Consequences of Lifting Too Heavily

Weightlifters and bodybuilders use a technique known as progressive overload to increase muscle size and power by increasing the amount of weight they lift on a regular basis. Caution must be used when increasing weight amounts, however, as attempting to lift weights that are too heavy can result in muscle injuries and other health problems. This is especially important if you are trying to lift weights in excess of half of your body weight, as life-threatening complications can occur.

Muscle Injury

Lifting weights that are too heavy can result in injury to your muscles and connective tissue. Microscopic tears and other damage occur in your muscles and tendons even when you lift within your normal weight range; this is a normal part of muscle development. The new muscle tissue that grows to heal the tears makes the muscle more dense and powerful. If you try to lift weights that are too heavy, the damage done to the muscles is more severe and takes longer to heal. Tendinitis, pulled muscles and other muscle injuries can also occur.

Spinal Injury

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Though the arms suffer the most obvious strains while lifting, a significant amount of stress is put on the back as well. Attempting to lift a weight that is too heavy increases this stress, sometimes beyond what the muscles of the back can bear. If this occurs, pinched nerves, herniated disks and other spinal injuries can occur. If back problems are already present, heavy lifting can make them worse.

Hiatal Hernias

Weightlifters wear weight belts to provide additional support along the bottom of the abdominal cavity as a means to prevent hernias. The pressure within the abdominal cavity while lifting increases with the amount of weight that you lift; attempting to lift weights that are too heavy can cause ruptures or tears in the abdominal cavity. Depending on the severity of the injury, these ruptures may not be able to heal on their own and may require surgery.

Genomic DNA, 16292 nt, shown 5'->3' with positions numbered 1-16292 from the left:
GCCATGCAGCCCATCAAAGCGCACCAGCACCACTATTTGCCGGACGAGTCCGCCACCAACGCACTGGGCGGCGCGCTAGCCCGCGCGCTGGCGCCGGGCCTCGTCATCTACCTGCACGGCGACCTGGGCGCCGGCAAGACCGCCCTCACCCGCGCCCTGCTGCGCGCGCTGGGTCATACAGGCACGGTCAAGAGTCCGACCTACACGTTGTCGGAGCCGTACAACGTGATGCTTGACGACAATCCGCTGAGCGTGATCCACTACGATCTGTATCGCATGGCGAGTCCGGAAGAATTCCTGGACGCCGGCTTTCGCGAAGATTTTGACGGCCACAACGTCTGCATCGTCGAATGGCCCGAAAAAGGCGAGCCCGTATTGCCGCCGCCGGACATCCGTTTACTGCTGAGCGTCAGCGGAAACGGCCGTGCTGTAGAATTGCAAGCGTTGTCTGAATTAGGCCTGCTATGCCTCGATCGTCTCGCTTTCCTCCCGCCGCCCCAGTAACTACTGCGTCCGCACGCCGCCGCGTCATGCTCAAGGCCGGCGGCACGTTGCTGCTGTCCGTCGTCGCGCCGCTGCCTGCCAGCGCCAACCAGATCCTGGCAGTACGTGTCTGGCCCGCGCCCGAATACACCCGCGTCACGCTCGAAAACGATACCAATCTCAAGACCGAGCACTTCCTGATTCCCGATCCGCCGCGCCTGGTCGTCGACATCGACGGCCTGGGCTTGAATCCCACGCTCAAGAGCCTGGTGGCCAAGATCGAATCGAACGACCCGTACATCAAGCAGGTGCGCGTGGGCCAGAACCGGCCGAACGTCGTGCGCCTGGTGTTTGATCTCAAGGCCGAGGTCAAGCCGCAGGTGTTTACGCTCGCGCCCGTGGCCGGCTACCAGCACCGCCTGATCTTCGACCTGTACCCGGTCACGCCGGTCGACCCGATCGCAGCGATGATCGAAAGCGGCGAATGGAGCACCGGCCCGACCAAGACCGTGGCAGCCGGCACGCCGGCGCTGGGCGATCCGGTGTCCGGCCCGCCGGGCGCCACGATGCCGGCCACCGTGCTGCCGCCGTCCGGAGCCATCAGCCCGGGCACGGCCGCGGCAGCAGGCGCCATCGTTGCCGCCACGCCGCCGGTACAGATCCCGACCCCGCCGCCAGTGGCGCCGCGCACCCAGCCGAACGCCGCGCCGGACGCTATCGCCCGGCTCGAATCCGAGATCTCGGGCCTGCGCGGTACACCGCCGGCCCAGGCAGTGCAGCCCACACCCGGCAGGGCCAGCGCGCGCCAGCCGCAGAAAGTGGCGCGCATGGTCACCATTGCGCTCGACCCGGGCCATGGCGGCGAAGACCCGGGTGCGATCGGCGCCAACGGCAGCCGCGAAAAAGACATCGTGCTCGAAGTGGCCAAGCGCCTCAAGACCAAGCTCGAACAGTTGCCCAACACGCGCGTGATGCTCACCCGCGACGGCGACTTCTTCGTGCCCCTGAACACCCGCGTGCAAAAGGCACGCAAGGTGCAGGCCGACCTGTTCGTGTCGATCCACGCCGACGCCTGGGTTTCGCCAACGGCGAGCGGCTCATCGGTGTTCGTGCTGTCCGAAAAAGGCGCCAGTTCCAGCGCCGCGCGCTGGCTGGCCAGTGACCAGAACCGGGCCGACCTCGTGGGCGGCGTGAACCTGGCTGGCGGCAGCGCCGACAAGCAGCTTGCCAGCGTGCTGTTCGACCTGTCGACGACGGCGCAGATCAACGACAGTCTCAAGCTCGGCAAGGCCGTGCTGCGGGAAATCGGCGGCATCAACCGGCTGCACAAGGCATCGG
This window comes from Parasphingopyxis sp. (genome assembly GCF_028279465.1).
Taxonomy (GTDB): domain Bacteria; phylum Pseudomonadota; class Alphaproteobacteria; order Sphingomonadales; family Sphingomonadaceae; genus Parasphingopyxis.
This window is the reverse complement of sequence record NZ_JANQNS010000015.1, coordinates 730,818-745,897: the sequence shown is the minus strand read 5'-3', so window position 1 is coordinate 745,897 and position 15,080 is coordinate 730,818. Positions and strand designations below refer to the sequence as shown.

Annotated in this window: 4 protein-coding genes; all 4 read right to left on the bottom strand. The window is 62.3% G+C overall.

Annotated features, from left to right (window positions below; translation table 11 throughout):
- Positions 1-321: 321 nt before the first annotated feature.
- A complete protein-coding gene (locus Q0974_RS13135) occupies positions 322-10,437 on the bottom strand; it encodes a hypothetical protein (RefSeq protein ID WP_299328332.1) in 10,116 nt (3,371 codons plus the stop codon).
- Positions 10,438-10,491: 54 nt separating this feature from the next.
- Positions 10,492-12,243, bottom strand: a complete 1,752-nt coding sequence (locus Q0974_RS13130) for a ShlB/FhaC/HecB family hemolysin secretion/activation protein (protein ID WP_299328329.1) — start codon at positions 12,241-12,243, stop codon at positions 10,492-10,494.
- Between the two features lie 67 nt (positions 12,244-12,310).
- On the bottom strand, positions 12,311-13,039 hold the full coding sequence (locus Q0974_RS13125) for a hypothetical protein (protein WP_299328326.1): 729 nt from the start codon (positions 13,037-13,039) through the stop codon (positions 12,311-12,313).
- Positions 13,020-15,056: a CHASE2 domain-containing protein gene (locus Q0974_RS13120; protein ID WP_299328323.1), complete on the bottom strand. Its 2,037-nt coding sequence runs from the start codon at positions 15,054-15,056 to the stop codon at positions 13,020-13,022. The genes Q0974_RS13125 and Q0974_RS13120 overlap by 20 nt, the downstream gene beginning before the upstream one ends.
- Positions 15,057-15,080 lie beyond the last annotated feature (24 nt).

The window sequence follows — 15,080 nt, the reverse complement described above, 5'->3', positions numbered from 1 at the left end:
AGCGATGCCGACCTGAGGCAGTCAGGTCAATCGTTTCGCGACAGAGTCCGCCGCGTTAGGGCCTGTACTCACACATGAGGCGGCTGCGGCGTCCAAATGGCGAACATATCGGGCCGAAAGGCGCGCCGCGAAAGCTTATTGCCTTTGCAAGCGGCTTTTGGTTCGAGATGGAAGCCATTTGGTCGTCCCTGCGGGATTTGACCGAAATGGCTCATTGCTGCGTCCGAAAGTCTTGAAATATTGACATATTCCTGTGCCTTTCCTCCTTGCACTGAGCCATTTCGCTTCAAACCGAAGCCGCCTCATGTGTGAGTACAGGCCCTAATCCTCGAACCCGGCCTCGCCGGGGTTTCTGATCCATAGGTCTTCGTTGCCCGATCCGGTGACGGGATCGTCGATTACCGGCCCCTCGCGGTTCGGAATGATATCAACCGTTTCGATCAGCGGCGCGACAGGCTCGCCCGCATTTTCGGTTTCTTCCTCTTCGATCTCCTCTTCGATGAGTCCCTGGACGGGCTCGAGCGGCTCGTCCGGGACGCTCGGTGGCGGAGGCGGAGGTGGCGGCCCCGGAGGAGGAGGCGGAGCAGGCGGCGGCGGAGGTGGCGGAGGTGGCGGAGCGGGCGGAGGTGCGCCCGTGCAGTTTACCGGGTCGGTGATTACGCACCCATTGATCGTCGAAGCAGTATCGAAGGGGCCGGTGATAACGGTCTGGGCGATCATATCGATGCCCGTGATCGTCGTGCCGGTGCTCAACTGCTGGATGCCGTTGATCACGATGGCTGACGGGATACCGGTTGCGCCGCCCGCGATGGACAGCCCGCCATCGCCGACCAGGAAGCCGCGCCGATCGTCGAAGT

Other Injuries

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Heavy lifting increases the rate at which your muscles suffer from exhaustion and you become fatigued. As this occurs, your lifting form may suffer, making you more likely to lose your balance or let the weights slip. Injuries to the fingers, wrists, elbows and shoulders can occur, as can injuries to the hips, knees and ankles if you are lifting standing up. If you drop the weight you are lifting, more severe injuries can occur as well.

Cardiovascular Problems

A study by John Elefteriades and his colleagues that was published in the journal "Cardiology" in 2006 found that heavy lifting can result in enlargement and even tearing of the aorta, the primary artery connected to the heart. Just under one-third of the cases where a tear occurred resulted in death. Elefteriades' research found that heavy lifting creates a significant increase in blood pressure, and that in some cases this increase can be enough to damage the aorta of individuals who have an undiagnosed aortic aneurysm to cause it to rupture.